Egyptian comic book harks back to golden age

TokTok was launched in January a week before the revolution and has quickly gained fans throughout Egypt's two largest cities.

The creator of TokTok, Mohammed Shennawy.
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Launched in January a week before the revolution, the comic book TokTok takes its name from the cheap, three-wheeled motorised rickshaws that have become pervasive on Egyptian streets.

Tuk-tuks can traverse narrow alleyways in densely populated urban areas. But they are also often used by those in rural areas as an affordable way to travel between villages and farms. According to Mohammed Shennawy, the magazine's creator, the tatty little vehicles are "directly from the streets, which is exactly what we want the comic book to be about".

TokTok, which launched its first issue on January 9, has quickly gained fans throughout Egypt's two largest cities. The creators originally published a mere 500 copies of the book, which sold out within two hours at the launch party. Now, with 1,500 copies of each edition printed, the magazine's popularity reveals a thirst among Egypt's young adults for relatable comics.

In many ways TokTok is distinctly Egyptian. The dialogue often uses colloquial dialects and localised cultural references. A few of the strips truly capture a sense of place in Cairo's chaotic streets - such as a comic featuring a pavement billboard whose racy ad of an attractive woman has been markered over by a passing bystander, or a tyre hung from a tree branch as mechanics smoke and harass a passing woman.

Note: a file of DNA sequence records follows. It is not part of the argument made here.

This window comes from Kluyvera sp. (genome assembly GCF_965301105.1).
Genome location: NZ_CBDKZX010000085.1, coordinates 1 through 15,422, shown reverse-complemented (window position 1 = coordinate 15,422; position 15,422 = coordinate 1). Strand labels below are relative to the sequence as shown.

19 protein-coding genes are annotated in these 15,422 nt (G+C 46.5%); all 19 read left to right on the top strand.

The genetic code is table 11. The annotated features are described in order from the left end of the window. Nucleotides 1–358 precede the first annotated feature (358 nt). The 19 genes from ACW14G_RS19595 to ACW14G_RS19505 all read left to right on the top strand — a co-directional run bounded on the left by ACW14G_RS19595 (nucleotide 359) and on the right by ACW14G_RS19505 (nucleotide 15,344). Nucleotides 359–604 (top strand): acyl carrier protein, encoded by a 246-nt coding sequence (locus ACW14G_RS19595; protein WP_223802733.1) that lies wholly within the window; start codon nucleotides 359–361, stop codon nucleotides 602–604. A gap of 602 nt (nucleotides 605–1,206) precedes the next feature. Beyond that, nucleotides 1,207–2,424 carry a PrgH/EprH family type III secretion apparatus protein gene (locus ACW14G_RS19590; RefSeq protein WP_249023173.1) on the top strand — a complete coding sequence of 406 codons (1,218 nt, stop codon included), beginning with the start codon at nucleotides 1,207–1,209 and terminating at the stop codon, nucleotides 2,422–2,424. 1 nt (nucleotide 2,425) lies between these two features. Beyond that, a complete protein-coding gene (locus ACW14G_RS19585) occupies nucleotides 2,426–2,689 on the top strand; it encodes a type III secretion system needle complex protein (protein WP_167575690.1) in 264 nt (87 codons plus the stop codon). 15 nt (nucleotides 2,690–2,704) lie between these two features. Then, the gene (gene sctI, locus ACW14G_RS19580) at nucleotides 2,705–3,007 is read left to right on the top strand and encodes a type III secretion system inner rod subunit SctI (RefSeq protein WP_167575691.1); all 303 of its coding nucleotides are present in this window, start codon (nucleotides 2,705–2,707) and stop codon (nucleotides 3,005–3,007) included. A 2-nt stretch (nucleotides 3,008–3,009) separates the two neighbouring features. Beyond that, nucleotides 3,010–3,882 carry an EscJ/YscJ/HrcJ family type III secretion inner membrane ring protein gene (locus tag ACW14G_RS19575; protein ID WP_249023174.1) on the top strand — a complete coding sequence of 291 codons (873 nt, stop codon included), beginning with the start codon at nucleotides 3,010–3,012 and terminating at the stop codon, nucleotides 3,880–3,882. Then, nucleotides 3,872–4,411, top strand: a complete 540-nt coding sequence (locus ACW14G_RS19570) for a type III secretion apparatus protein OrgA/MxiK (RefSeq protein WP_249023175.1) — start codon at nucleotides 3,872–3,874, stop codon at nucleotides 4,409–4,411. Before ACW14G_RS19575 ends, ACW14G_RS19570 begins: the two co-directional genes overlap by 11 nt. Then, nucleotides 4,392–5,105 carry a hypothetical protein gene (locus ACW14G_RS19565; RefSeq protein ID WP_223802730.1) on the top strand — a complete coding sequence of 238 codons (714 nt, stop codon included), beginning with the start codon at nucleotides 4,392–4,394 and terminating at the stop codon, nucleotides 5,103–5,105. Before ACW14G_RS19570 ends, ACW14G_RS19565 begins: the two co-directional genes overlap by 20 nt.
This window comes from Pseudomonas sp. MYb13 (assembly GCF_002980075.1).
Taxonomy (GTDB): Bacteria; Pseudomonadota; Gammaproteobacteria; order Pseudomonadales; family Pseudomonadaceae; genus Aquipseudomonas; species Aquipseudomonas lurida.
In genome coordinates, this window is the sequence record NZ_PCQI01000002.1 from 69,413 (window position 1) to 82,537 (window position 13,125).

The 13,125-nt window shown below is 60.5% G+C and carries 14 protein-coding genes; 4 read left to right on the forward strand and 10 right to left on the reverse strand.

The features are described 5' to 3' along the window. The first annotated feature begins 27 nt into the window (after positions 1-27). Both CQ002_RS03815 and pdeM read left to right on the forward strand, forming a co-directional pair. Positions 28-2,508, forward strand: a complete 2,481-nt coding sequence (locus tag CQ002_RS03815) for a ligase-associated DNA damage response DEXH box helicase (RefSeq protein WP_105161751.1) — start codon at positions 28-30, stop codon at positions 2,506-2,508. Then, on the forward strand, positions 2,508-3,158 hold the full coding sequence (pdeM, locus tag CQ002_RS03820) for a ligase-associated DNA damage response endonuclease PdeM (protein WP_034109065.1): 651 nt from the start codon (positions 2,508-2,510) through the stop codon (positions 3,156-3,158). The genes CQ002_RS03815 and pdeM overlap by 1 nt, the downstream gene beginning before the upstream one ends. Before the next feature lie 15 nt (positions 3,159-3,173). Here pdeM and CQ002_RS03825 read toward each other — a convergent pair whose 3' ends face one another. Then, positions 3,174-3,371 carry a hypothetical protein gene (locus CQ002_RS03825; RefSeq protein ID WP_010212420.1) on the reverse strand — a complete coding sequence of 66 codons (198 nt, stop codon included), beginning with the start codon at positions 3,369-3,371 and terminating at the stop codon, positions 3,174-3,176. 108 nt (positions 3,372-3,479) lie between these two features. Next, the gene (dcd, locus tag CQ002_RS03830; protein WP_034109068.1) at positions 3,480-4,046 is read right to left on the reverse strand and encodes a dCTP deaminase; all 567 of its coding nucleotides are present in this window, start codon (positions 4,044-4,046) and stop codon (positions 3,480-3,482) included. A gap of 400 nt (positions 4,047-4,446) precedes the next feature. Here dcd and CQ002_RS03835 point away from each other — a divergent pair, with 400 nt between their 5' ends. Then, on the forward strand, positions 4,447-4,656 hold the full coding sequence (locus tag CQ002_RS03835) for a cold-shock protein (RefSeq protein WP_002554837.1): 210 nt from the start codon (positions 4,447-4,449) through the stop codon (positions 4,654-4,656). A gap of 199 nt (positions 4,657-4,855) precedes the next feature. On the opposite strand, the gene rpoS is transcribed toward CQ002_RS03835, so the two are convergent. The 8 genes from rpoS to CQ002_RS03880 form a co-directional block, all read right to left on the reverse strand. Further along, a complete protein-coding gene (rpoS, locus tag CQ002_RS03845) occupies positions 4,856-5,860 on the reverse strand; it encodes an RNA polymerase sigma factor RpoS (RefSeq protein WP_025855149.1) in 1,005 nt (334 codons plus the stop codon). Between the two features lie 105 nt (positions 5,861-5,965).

"Every artist has a different style," said Shennawy, noting that the third issue includes both science-fiction and thriller comics. "But they try to Egyptianise it, to capture the spirit of the country through details or words. It can be really good and funny, but still have a sense of elegance."

A handful of the artists who work regularly on TokTok are also cartoonists for local newspapers.

"These artists are already hitting the system everyday, even before the revolution, so it wasn't really our concern to continue in this direction in the magazine," Shennawy says. "Our concern was to tell stories about the lives of Egyptians."

That does not mean TokTok is apolitical. In the April issue the singularly named artist Andil chronicled his personal experience on January 26, when a group of TokTok's artists were arrested by the police in Alexandria with copies of their magazine.

"We had gone to Alexandria, and just didn't know it was going to be big like that," said Shennawy.

Submissions are open to anyone, and many of the country's young illustrators, who work in children's books, have turned to the magazine as a chance to experiment with new styles and narratives. TokTok's editors hope to soon offer workshops through Ninth Art, a parent company set to launch in the coming months.

"We want to make people remember the Golden Age of comics in Egypt," Shennawy said.

Cartoons and comics have been around in Egypt since the turn of the century. French and Dutch comic books, such as Tintin, were translated into Arabic and widely popular in Egypt during the 1960s. According to Shennawy, comic books produced in Saudi Arabia and the UAE were also successful in Egypt.

"It was mainly Egyptian artists working abroad, but [the magazines] had good art and good stories," he said. "Here, one artist was making Flash, which was comics and games. There were variations and choices and we need to bring this back to Egypt."

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